The Judge Who Directs Nation’s First Mental Health Court

By Henry Saeman
January 1, 1998 - Last updated: May 31, 2011

Fort Lauderdale, FL — The wonder is why it took so long to acknowledge that letting mentally ill persons roam the streets or linger in wretched jail cells or institutionalizing them without providing appropriate treatment has been ineffective.

         Finally, mercifully, Broward County, FL has taken the plight of a segment of mentally ill persons to heart, separating them from its criminal court. The county has created a mental health court where misdemeanor cases involving mentally ill persons get a sympathetic ear from a concerned judge who patiently refers them to treatment facilities, orders supervision in a nonrestrictive environment or tries to find alternate solutions to the jail cell.

         Judge Ginger Lerner-Wren is in charge of the parttime mental health court which has only existed since June. She has discarded some of the formalities characteristic of courtroom procedure and decorum, asking prosecutors and defense lawyers and, indeed, the defendants to participate in resolving cases. There is no iron fist as she seeks to settle disputes sensitively and prudently.

         On a typical court day in November, Judge Lerner-Wren spent about 30 minutes on each misdemeanor case she handled, wading compassionately through details of a fragile but feisty elderly woman endangering others by carelessly chain-smoking in a rooming house, a middle-aged man arrested more than 30 times for causing disturbances after inhaling paint and other substances, a woman endangering passersby by throwing rocks at their cars.

         Such cases have typified the revolving door of county jails–mentally suspect individuals lacking $25 bail money to be freed, who may then languish there for weeks, even months, and when finally released, return time and again.

         “Our purpose is to stop the civil and criminal system’s revolving door, to find adequate treatment for people who don’t receive it,” the 37-year-old judge said.

         While mental health professionals and administrators have long sought solutions for the destitute, cast-off masses, and the confused who aimlessly wander America’s streets, no one has solved the chronic problem. Treatment, housing and funding have been largely lacking.

         Authorities in Fort Lauderdale believed a mental health court for misdemeanor cases would be worth a try. A task force spent two years preparing. When it was finally decided, the court’s chief judge said Lerner-Wren, a new jurist, is the perfect person for the task.

 Informal dialogue in courtroom
    Lerner-Wren appears comfortable with her courtroom surroundings. She engages lawyers informally in dialogue to discover details of a case. Her interaction with defendants fluctuates from casual to firm. She knows when to take time for a lighthearted or soothing remark while addressing the fragile mortals before her.

         A 40-year-old woman claiming a dissociative disorder stood before her on several traffic charges lodged against her over a fairly prolonged period. “We are going to be able to work this through with your help,” Lerner-Wren told the defendant patiently. She tried to converse with a lethargic prisoner, his eyes giving off a blank stare directed at the ceiling, and quickly determined he needed evaluation at a nearby institution. “He is psychotic,” she told a visitor later. We shouldn’t turn him over to people unable to manage his condition.”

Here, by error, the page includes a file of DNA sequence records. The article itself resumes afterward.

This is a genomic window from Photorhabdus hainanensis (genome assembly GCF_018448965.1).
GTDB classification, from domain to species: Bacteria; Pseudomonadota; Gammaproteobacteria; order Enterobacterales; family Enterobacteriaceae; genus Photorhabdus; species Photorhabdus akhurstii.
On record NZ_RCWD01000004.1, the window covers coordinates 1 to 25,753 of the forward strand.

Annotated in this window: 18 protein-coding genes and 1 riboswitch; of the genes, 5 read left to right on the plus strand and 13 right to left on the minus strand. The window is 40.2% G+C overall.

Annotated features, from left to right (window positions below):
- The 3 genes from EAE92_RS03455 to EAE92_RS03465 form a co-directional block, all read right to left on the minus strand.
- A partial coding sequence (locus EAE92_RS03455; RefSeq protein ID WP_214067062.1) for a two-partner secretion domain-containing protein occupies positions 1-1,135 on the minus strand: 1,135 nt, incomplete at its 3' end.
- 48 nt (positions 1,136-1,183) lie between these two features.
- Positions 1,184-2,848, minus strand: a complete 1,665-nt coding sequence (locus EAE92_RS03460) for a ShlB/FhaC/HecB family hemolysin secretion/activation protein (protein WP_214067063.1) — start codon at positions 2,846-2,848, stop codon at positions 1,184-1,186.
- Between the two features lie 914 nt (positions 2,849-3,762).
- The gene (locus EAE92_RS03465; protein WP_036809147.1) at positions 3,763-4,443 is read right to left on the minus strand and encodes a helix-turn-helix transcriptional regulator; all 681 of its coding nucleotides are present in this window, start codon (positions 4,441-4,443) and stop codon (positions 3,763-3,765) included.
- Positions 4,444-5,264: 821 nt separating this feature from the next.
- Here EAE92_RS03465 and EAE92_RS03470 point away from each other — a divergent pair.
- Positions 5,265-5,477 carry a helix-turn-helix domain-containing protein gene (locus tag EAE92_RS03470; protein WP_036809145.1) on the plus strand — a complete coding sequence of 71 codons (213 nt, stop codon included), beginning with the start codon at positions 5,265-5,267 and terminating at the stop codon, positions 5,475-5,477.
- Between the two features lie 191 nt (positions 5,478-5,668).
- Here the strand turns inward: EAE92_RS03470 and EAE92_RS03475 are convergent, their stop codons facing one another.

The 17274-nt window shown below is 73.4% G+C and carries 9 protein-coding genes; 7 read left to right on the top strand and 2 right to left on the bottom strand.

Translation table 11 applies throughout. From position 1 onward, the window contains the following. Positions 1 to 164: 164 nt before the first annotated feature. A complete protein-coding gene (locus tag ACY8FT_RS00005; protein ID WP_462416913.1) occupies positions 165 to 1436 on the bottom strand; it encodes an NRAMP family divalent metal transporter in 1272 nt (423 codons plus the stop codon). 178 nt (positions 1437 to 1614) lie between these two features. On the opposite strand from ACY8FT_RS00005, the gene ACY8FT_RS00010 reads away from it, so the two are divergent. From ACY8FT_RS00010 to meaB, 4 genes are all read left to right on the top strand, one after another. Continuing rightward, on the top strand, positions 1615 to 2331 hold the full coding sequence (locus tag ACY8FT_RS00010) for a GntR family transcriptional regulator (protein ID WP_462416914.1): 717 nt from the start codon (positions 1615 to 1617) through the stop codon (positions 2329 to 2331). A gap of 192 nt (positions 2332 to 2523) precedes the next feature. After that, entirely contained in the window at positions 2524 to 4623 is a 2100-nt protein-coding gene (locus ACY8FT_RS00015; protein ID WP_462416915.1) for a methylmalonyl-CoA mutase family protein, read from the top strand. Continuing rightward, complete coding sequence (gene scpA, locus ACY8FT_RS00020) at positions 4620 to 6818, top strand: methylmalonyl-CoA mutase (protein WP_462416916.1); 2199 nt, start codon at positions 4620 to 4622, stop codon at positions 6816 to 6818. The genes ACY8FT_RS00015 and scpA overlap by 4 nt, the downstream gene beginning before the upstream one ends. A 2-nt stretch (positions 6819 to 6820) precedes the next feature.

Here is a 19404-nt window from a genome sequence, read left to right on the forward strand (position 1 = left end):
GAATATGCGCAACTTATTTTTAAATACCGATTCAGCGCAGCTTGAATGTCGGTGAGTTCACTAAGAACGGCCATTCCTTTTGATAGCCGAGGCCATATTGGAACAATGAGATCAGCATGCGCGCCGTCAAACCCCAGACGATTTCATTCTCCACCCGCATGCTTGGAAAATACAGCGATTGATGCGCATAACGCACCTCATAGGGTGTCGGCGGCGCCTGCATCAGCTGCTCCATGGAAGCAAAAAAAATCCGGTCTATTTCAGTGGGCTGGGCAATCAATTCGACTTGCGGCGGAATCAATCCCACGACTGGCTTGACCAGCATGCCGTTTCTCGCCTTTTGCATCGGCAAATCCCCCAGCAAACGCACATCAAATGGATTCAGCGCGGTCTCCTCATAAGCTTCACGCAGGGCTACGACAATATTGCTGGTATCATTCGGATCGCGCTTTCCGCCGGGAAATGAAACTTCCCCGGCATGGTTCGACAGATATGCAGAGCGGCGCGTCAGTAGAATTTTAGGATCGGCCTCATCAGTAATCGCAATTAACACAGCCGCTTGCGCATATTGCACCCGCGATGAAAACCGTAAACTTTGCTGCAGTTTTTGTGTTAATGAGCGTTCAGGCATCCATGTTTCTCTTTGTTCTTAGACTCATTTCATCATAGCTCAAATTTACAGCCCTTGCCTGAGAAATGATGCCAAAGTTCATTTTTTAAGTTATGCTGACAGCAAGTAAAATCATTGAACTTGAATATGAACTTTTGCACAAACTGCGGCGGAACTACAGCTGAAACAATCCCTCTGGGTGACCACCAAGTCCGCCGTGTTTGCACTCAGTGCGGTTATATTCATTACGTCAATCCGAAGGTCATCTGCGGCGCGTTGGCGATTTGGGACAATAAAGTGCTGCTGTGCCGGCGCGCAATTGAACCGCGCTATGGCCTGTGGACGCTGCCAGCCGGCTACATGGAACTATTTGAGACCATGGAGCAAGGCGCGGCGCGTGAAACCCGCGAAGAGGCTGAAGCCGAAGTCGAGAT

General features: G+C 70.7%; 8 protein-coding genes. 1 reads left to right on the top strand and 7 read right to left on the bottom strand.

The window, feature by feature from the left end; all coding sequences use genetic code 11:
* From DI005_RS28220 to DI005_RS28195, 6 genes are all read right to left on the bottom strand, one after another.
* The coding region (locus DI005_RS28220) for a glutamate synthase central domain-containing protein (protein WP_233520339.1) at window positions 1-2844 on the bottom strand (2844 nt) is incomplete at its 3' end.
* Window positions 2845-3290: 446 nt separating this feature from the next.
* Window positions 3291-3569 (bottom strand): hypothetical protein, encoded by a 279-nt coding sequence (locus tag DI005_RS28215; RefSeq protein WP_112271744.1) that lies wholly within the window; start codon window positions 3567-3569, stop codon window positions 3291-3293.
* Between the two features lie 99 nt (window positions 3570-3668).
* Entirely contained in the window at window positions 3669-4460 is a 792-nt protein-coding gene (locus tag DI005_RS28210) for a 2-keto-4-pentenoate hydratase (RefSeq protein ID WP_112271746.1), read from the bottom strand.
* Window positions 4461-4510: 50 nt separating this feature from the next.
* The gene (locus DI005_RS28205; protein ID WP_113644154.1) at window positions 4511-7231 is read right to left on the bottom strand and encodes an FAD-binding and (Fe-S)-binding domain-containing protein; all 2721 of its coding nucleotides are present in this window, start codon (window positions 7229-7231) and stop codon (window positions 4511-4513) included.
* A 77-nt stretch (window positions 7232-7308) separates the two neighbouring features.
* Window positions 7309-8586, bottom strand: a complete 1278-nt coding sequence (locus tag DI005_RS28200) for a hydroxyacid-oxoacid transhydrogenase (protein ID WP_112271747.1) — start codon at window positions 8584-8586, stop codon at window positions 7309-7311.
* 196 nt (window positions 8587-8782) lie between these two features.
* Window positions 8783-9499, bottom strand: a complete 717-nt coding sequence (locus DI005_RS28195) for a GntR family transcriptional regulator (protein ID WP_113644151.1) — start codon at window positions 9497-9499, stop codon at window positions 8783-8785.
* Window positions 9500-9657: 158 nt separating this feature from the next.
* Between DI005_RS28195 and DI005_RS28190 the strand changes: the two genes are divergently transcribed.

Some defendants display bizarre behavior. One court day, she was forced to work around an offender who insisted on singing in the courtroom. Telling such a person to be quiet is useless, she said.

         What’s more important to Lerner-Wren is to find adequate treatment in the community, more housing, and to reduce the stigma. “These people need advocates,” she commented.

         Word about the Fort Lauderdale court has gotten out, and the response nationally has been overwhelming. An Associated Press article, carried nationally, produced extensive reaction. Where the second mental health court will be located is uncertain, but the idea promises to spread throughout the nation.

         Realizing that the patchwork system for treating the mentally ill needed somehow to be brought together, Broward County’s mental health task force was compelled to sort out an array of problems, such as potential conflicts over court jurisdiction, finding the money to make the new court operational, and requiring arresting police to note suspicion of mental illness in their arrest reports.

         Before being elected judge in July 1996, Lerner-Wren was a public guardian for indigent adults, overseeing a federal class action suit against the South Florida State Hospital. She became the plaintiff’s monitor when the case was settled, and remained for eight years until she decided to seek a judicial career.

January 1, 1998

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